We have a new Head of Archive and Collections: Dr. Peter Rehberg. He studied German Philology, Art History, and Philosophy in Hamburg. After university, he primarily researched questions of visual culture, for example contemporary queer photography and fanzines. He received a PhD in German Philology at New York University and has taught and carried out research at several universities in the USA and Germany. From 2011 to 2016, he was DAAD Associate Professor at the University of Texas in Austin, and Max-Kade Professor at the University of Illinois in Chicago, in early 2018. In Berlin, his most recent position included working at ICI Berlin – Institute for Cultural Inquiry.
He has published academic work mainly in the area of queer studies, media studies, and popular culture, for example on topics such as pornography or the Eurovision Song Contest.
Rehberg’s journalistic contributions include articles for Merkur, Zeit Online or taz. He’s a regular commentator for Freitag. From 2005 to 2006, he was cultural editor at Siegessäule, and, from 2006 to 2011, editor-in-chief for the monthly magazine Männer.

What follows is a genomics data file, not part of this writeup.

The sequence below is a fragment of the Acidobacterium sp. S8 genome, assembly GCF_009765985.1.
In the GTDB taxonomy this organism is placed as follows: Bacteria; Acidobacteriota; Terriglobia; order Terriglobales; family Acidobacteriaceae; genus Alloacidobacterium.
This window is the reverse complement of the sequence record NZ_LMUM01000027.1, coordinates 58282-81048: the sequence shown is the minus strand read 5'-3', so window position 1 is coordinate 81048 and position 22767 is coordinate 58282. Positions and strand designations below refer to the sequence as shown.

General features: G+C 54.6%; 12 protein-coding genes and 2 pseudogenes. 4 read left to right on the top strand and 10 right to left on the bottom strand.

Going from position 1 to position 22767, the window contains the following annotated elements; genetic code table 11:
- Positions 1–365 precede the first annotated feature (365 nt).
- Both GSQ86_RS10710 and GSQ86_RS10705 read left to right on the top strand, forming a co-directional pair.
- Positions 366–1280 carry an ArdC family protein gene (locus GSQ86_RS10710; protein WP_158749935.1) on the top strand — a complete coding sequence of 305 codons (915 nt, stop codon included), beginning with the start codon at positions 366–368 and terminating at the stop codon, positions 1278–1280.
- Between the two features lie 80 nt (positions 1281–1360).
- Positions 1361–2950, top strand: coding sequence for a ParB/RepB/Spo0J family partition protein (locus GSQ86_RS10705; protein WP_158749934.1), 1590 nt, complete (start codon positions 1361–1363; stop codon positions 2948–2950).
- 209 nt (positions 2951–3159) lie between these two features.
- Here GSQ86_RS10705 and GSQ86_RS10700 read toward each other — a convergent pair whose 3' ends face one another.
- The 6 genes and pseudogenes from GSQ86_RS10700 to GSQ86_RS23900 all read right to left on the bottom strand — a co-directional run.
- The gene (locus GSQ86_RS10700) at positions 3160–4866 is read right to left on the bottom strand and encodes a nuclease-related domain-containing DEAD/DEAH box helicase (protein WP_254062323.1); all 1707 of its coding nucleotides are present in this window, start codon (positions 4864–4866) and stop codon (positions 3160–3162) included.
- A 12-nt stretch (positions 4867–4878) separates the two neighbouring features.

Regarding his work at Schwules Museum beginning on June 1, Rehberg states: “Clearly, the mission of Schwules Museum consists in collecting, archiving and documenting LGBTQI-history and art, precisely because it is under-represented in non-queer institutions. The French philosopher Michel Foucault pointed out the necessity to form a ‘counter-memory.’ I want to pay attention to this mission in my future work at the Schwules Museum.”
He goes on saying: “To me, the term queer signifies much more than a collective term for sexual and gender minorities, such as lesbian, gay, or tans. In our current social, political, and economic situation, there can be no doubt that questions about sexuality and gender need to be asked from an intersectional point of view, for example by taking ethnicity, race, and class into consideration. Especially over the past year, the Schwules Museum has impressively done this already. I see a considerable opportunity for the Schwules Museum to position itself in the German museum landscape with this self-conception. Many institutions could use help regarding queer topics and intersectionality. The Schwules Museum plays an important role here and has an extraordinary expertise on the topic.“
When trouble lies ahead, Peter Rehberg sticks to a motto that has saved his skin many times: “I take a short break, sit down, and ask myself: What would Beyoncé do?”